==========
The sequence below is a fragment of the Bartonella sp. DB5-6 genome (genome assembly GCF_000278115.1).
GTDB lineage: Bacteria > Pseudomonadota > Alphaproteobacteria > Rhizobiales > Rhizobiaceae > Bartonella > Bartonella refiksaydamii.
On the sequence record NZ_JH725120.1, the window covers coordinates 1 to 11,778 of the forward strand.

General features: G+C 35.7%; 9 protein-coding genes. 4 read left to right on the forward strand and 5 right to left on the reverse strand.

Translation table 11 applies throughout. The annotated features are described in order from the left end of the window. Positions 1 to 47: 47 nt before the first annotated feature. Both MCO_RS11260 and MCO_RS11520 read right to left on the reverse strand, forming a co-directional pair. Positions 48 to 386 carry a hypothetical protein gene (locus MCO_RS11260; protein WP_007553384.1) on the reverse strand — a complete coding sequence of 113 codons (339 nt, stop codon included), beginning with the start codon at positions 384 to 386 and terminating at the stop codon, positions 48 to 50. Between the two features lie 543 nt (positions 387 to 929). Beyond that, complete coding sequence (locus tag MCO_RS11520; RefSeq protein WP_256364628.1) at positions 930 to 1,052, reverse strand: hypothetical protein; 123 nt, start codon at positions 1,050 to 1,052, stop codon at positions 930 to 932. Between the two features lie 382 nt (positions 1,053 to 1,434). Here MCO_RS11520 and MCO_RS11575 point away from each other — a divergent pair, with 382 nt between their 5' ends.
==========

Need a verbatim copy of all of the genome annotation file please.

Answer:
The sequence below is a fragment of the Bartonella sp. DB5-6 genome (genome assembly GCF_000278115.1).
GTDB lineage: Bacteria > Pseudomonadota > Alphaproteobacteria > Rhizobiales > Rhizobiaceae > Bartonella > Bartonella refiksaydamii.
On the sequence record NZ_JH725120.1, the window covers coordinates 1 to 11,778 of the forward strand.

General features: G+C 35.7%; 9 protein-coding genes. 4 read left to right on the forward strand and 5 right to left on the reverse strand.

Translation table 11 applies throughout. The annotated features are described in order from the left end of the window. Positions 1 to 47: 47 nt before the first annotated feature. Both MCO_RS11260 and MCO_RS11520 read right to left on the reverse strand, forming a co-directional pair. Positions 48 to 386 carry a hypothetical protein gene (locus MCO_RS11260; protein WP_007553384.1) on the reverse strand — a complete coding sequence of 113 codons (339 nt, stop codon included), beginning with the start codon at positions 384 to 386 and terminating at the stop codon, positions 48 to 50. Between the two features lie 543 nt (positions 387 to 929). Beyond that, complete coding sequence (locus tag MCO_RS11520; RefSeq protein WP_256364628.1) at positions 930 to 1,052, reverse strand: hypothetical protein; 123 nt, start codon at positions 1,050 to 1,052, stop codon at positions 930 to 932. Between the two features lie 382 nt (positions 1,053 to 1,434). Here MCO_RS11520 and MCO_RS11575 point away from each other — a divergent pair, with 382 nt between their 5' ends.